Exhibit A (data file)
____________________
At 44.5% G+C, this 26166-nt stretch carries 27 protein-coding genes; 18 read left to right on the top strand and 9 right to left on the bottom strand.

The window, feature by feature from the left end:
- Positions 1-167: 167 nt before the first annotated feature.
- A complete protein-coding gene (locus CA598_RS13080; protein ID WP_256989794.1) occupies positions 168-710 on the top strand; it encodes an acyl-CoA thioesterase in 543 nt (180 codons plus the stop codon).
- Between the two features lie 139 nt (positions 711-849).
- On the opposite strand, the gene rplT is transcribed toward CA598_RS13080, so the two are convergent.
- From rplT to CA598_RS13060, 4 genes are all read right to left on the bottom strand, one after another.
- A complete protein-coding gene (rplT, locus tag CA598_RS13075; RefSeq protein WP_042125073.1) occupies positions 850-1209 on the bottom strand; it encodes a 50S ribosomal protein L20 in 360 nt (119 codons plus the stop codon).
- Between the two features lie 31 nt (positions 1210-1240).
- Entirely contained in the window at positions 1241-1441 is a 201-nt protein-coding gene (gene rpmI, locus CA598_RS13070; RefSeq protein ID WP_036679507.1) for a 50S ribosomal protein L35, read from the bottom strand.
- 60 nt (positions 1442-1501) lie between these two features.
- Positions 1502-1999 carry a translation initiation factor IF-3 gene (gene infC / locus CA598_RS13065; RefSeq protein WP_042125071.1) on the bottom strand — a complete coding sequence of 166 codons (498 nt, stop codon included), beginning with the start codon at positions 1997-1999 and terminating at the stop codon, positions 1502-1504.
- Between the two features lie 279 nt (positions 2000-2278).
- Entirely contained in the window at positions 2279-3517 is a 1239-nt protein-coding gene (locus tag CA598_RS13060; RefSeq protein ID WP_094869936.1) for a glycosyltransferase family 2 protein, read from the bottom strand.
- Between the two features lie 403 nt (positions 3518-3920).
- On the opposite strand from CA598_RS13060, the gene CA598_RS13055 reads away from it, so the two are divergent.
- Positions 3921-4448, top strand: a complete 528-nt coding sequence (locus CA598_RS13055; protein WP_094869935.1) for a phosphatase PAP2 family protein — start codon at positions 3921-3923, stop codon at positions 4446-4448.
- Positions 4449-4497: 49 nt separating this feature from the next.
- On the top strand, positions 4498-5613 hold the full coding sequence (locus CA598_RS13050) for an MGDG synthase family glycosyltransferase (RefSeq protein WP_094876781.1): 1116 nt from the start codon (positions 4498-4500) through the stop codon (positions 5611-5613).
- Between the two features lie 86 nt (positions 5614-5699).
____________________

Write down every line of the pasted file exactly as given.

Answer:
At 44.5% G+C, this 26166-nt stretch carries 27 protein-coding genes; 18 read left to right on the top strand and 9 right to left on the bottom strand.

The window, feature by feature from the left end:
- Positions 1-167: 167 nt before the first annotated feature.
- A complete protein-coding gene (locus CA598_RS13080; protein ID WP_256989794.1) occupies positions 168-710 on the top strand; it encodes an acyl-CoA thioesterase in 543 nt (180 codons plus the stop codon).
- Between the two features lie 139 nt (positions 711-849).
- On the opposite strand, the gene rplT is transcribed toward CA598_RS13080, so the two are convergent.
- From rplT to CA598_RS13060, 4 genes are all read right to left on the bottom strand, one after another.
- A complete protein-coding gene (rplT, locus tag CA598_RS13075; RefSeq protein WP_042125073.1) occupies positions 850-1209 on the bottom strand; it encodes a 50S ribosomal protein L20 in 360 nt (119 codons plus the stop codon).
- Between the two features lie 31 nt (positions 1210-1240).
- Entirely contained in the window at positions 1241-1441 is a 201-nt protein-coding gene (gene rpmI, locus CA598_RS13070; RefSeq protein ID WP_036679507.1) for a 50S ribosomal protein L35, read from the bottom strand.
- 60 nt (positions 1442-1501) lie between these two features.
- Positions 1502-1999 carry a translation initiation factor IF-3 gene (gene infC / locus CA598_RS13065; RefSeq protein WP_042125071.1) on the bottom strand — a complete coding sequence of 166 codons (498 nt, stop codon included), beginning with the start codon at positions 1997-1999 and terminating at the stop codon, positions 1502-1504.
- Between the two features lie 279 nt (positions 2000-2278).
- Entirely contained in the window at positions 2279-3517 is a 1239-nt protein-coding gene (locus tag CA598_RS13060; RefSeq protein ID WP_094869936.1) for a glycosyltransferase family 2 protein, read from the bottom strand.
- Between the two features lie 403 nt (positions 3518-3920).
- On the opposite strand from CA598_RS13060, the gene CA598_RS13055 reads away from it, so the two are divergent.
- Positions 3921-4448, top strand: a complete 528-nt coding sequence (locus CA598_RS13055; protein WP_094869935.1) for a phosphatase PAP2 family protein — start codon at positions 3921-3923, stop codon at positions 4446-4448.
- Positions 4449-4497: 49 nt separating this feature from the next.
- On the top strand, positions 4498-5613 hold the full coding sequence (locus CA598_RS13050) for an MGDG synthase family glycosyltransferase (RefSeq protein WP_094876781.1): 1116 nt from the start codon (positions 4498-4500) through the stop codon (positions 5611-5613).
- Between the two features lie 86 nt (positions 5614-5699).